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biometrics (in biology)

biometrics, also known as biostatistics or biometry, in biology, the development and application of statistical and mathematical methods to the analysis of data resulting from biological observations and phenomena. Biometrics is used in clinical trials evaluating the relative effectiveness of different therapies; in genetic and genomic studies of the makeup of nucleotide sequences in an organism; in epidemiological studies of the patterns, causes, and control of diseases and public health problems; and in many other areas of biological research. Although the terms biometry and biostatistics are often used interchangeably, the former is now more frequently applied to agricultural and biological applications while the latter is more frequently applied to medical applications. Biometrics played a key role in the development of modern biology. The rediscovery of Gregor Mendel's work in the early 1900s led to conceptual gaps between the proponents of genetics and evolutionary Darwinism. By the 1930s, after vigorous debate, models built on statistical reasoning had resolved most of the differences to produce a coherent biology.

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biometry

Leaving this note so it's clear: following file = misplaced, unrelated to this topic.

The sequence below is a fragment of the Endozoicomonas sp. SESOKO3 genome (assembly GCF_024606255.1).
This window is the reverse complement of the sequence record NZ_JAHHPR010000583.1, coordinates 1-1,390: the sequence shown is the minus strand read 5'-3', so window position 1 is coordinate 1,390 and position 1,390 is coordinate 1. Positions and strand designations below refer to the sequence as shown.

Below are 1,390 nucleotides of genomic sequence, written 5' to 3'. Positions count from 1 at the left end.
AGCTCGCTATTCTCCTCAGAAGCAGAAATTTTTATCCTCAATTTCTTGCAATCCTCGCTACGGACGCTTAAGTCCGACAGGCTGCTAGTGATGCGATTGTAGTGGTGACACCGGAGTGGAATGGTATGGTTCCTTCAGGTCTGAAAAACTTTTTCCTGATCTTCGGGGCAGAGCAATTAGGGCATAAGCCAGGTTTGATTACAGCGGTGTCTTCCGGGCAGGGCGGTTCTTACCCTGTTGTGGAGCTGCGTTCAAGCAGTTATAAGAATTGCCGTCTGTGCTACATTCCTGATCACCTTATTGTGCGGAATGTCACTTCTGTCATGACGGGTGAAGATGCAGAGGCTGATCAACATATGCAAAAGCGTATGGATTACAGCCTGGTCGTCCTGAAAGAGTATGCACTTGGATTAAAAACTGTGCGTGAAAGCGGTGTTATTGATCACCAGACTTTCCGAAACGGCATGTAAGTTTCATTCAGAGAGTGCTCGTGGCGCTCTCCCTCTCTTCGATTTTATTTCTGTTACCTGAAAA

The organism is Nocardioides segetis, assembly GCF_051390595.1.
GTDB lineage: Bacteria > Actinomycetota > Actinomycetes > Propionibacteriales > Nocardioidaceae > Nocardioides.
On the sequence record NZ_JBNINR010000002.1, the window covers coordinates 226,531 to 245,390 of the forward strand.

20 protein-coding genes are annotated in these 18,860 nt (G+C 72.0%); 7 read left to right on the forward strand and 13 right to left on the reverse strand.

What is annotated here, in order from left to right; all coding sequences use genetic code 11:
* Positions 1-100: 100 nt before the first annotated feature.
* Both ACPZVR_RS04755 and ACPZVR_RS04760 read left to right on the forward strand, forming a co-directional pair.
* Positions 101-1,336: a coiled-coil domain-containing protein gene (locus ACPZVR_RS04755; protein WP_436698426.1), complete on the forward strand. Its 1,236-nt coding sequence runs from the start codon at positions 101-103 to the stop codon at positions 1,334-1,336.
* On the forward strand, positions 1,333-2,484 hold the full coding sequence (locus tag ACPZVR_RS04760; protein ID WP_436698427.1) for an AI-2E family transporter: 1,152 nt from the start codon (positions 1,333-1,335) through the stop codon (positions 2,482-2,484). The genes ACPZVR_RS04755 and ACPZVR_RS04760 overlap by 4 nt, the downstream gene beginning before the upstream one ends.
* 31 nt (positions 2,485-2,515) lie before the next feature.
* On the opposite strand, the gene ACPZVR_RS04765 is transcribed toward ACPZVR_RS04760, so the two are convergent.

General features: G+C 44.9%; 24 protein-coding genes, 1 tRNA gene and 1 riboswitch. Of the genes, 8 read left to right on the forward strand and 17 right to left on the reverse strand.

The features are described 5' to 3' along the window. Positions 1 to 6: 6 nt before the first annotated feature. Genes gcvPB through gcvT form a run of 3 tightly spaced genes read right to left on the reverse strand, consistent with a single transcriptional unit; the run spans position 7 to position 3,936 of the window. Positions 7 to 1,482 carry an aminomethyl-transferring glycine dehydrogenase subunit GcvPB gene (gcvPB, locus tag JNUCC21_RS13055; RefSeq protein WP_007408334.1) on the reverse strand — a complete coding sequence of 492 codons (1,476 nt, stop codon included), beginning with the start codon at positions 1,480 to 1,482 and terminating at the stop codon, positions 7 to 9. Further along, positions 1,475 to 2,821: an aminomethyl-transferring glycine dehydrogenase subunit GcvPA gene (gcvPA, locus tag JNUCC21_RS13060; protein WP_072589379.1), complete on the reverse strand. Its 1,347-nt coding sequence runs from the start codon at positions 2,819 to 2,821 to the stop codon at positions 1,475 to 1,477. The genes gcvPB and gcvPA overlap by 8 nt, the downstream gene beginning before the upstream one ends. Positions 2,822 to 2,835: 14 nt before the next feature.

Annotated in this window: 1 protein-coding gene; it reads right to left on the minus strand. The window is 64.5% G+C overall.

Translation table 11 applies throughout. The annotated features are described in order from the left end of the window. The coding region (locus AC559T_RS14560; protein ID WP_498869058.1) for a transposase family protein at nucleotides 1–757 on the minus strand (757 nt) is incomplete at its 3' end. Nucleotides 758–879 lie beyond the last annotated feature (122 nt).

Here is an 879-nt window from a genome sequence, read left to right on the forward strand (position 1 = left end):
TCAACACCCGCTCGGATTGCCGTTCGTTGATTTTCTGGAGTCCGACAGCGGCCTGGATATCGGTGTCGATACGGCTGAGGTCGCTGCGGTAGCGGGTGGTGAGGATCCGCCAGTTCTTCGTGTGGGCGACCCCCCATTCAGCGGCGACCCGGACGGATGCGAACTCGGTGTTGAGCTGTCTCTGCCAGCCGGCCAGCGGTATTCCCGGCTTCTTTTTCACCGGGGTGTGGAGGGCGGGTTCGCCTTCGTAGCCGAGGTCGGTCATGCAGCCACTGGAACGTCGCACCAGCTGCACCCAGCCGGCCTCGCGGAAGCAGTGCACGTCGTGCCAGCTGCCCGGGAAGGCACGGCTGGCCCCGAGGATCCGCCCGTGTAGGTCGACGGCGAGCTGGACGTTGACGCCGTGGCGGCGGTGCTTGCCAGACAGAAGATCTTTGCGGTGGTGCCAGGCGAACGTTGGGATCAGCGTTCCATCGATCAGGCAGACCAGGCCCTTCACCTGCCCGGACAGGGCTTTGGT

biometry (biometrics) Quantitative biology, i.e. the application of mathematical and statistical concepts to the analysis of biological phenomena.

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biometry

biometry (biometrics) Quantitative biology, i.e. the application of mathematical and statistical concepts to the analysis of biological phenomena.

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biometry

biometry(biometrics) Quantitative biology, i.e. the application of mathematical and statistical concepts to the analysis of biological phenomena.

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biometry

biometry: see biometrics.

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biometrics

biometrics See biometry.

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biometrics

biometrics See BIOMETRY.

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biometrics

biometrics See BIOMETRY.

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Biometrics

Biometrics

Biometrics refers to the measurement of specific physical or behavioral characteristics and the use of that data in identifying subjects. With wide application, biometric-based identification techniques are increasingly an important part of forensic science investigations because biometric data is difficult, if not impossible, to duplicate or otherwise falsify. Examples of such data include retinal or iris scans, fingerprints, hand geometry and facial features. Accordingly, biometric systems offer highly accurate means of comparison of measured characteristics to those in a pre-assembled database.